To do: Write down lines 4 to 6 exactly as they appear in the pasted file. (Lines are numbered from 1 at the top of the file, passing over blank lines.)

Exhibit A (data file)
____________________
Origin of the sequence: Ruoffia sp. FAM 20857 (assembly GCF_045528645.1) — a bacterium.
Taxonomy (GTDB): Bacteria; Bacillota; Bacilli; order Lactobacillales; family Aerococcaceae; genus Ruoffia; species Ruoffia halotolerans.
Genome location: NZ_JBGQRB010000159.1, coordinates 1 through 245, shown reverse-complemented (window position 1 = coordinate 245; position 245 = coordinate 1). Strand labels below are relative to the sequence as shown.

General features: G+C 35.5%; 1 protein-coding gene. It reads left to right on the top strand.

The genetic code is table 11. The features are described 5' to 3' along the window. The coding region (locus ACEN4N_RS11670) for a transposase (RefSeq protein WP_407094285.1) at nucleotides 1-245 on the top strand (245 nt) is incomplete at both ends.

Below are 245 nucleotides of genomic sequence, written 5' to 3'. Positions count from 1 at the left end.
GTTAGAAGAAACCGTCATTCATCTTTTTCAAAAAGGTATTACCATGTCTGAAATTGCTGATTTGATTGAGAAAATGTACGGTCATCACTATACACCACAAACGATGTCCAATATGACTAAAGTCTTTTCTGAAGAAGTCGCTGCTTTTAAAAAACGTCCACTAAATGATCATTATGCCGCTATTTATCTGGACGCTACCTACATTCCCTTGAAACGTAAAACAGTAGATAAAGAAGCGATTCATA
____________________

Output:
General features: G+C 35.5%; 1 protein-coding gene. It reads left to right on the top strand.

The genetic code is table 11. The features are described 5' to 3' along the window. The coding region (locus ACEN4N_RS11670) for a transposase (RefSeq protein WP_407094285.1) at nucleotides 1-245 on the top strand (245 nt) is incomplete at both ends.

Below are 245 nucleotides of genomic sequence, written 5' to 3'. Positions count from 1 at the left end.